Now, assuming that the antenna’s feedlines are the same length, all I would need to do is connect two jumpers from the power divider to the rigid copper feedline, with one jumper 90 degrees longer than the other. Ninety degrees is the same as one-quarter wavelength, and the formula for metric length of 1/4 wavelength is: 75/F*V, where F is the frequency in MHz, and V is the velocity factor of the cable in decimal. This gives you the length of the cable in meters. For example, if the frequency of interest is 53.17 MHz, and the cable velocity is 80%, that is 75/53.17*.8, or 1.128m (1128mm).

Click to enlargeThis is one case where the exact length of the jumper cables isn’t significant in the way they are on a duplexer; they can be any arbitrary length, as long as one (doesn’t matter which) is exactly 1/4 wavelength longer than the other. So, I just estimated how long I’d want the short one to be, and made the other 1/4 wavelength longer. Once again, the junkbox came in handy, with pieces of Andrews 1/4″ Superflex Heliax, complete with N connectors that could easily be reattached after cutting the cable. The picture shows the final result, with the power divider mounted next to the feedlines, and the 90 degree phasing line jumpers between the divider and the feedlines. (The TYPE of jumper cable used here IS very important; we’ll talk about that in a future post.)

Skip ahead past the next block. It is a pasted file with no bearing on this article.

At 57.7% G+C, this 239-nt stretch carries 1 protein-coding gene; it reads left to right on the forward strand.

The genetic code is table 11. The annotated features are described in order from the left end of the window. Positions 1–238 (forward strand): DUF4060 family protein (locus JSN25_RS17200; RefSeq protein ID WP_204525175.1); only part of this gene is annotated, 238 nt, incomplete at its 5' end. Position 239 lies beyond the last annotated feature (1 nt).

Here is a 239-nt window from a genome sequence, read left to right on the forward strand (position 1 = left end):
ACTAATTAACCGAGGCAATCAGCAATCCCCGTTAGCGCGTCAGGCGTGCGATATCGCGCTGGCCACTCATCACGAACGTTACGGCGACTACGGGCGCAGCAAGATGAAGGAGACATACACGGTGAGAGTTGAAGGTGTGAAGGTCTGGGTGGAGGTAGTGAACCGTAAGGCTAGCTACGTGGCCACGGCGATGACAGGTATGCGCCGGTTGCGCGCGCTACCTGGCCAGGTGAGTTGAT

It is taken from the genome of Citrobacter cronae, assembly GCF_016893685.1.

Connecting To The Big Feedline